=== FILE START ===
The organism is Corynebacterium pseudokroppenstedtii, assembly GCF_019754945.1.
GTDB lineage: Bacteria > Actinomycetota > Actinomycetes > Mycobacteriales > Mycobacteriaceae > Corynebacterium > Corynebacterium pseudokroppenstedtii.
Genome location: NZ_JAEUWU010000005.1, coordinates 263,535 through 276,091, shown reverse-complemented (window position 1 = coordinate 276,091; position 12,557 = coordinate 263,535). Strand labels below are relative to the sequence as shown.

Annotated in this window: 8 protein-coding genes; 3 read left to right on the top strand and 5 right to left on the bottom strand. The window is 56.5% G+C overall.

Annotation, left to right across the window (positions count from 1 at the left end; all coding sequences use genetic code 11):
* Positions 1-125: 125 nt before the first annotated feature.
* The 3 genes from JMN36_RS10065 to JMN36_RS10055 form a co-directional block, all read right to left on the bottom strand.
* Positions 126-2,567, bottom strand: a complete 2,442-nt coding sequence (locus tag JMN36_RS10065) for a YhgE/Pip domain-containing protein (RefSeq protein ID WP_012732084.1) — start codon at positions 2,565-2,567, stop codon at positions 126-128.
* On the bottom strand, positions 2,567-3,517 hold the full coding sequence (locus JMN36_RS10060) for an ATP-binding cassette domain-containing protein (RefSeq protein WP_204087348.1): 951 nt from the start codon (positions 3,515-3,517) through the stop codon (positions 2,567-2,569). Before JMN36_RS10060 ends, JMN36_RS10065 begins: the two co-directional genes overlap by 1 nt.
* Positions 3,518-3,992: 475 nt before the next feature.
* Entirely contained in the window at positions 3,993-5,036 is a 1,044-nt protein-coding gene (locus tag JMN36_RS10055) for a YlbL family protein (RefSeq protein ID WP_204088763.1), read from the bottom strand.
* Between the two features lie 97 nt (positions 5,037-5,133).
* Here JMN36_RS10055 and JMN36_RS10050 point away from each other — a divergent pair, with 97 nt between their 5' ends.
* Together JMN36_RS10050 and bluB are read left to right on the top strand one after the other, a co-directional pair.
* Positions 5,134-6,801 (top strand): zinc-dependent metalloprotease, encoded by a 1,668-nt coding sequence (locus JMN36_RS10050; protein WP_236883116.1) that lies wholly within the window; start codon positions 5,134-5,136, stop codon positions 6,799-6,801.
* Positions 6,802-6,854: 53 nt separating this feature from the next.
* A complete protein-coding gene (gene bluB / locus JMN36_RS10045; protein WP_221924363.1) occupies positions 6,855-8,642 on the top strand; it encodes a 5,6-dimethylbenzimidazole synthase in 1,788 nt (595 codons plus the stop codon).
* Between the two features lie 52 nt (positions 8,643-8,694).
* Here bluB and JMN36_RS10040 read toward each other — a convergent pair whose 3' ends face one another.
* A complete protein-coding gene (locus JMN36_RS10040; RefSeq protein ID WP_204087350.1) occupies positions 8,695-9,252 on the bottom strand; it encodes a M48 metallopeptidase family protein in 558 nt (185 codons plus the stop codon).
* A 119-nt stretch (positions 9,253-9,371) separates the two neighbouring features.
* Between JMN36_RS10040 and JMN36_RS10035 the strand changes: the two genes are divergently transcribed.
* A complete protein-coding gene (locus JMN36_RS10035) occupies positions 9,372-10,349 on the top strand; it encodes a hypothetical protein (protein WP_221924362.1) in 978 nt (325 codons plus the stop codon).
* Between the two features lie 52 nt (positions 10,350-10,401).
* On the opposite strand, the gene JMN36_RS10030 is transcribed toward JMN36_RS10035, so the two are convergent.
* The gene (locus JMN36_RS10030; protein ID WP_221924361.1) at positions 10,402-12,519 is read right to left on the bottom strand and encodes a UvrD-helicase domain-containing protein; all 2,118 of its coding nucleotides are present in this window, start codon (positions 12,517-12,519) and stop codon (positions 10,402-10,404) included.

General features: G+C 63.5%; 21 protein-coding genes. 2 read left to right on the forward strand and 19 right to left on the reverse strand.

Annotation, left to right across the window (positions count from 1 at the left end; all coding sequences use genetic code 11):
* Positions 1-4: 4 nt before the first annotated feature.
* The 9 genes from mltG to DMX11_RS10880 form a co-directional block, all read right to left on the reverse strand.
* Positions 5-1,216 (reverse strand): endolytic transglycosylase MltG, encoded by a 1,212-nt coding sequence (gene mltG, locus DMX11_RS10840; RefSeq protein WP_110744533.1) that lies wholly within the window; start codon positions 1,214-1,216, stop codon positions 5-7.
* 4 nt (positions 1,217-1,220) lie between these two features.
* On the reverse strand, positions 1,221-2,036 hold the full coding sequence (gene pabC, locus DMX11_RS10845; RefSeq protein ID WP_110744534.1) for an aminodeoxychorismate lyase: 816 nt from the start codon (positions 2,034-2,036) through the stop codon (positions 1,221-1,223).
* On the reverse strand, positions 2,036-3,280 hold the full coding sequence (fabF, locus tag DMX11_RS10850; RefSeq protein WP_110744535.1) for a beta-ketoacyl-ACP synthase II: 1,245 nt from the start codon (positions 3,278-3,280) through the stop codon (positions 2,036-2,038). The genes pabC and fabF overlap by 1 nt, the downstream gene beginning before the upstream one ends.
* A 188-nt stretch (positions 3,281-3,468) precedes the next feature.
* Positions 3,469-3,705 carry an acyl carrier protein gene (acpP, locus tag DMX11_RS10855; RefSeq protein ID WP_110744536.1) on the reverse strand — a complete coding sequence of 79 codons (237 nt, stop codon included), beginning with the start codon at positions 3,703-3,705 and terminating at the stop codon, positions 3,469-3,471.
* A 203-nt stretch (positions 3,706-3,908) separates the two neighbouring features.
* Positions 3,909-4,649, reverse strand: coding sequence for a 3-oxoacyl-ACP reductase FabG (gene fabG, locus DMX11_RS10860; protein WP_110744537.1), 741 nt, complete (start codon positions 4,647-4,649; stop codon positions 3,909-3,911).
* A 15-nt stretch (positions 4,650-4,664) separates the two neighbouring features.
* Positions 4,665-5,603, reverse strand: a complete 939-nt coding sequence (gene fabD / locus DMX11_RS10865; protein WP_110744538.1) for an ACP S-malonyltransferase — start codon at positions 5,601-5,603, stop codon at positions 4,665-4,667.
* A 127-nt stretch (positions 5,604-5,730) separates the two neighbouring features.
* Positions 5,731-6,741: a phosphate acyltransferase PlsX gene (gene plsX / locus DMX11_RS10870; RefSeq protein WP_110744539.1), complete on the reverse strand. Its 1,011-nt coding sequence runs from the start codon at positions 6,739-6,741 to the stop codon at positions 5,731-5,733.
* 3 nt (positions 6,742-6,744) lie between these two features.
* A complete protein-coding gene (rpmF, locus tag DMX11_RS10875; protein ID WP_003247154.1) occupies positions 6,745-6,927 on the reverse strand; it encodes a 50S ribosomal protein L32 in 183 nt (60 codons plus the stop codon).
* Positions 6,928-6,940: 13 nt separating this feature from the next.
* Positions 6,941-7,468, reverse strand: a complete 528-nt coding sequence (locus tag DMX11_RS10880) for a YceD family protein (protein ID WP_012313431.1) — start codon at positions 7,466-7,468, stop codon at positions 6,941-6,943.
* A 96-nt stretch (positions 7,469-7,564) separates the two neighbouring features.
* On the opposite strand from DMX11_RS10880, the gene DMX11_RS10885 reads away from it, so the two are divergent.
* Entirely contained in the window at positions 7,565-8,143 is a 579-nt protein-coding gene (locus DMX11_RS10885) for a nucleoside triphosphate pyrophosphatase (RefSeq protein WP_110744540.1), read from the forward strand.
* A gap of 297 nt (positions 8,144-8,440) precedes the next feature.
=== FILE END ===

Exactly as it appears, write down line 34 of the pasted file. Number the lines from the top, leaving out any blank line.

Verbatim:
* On the reverse strand, positions 2,036-3,280 hold the full coding sequence (fabF, locus tag DMX11_RS10850; RefSeq protein WP_110744535.1) for a beta-ketoacyl-ACP synthase II: 1,245 nt from the start codon (positions 3,278-3,280) through the stop codon (positions 2,036-2,038). The genes pabC and fabF overlap by 1 nt, the downstream gene beginning before the upstream one ends.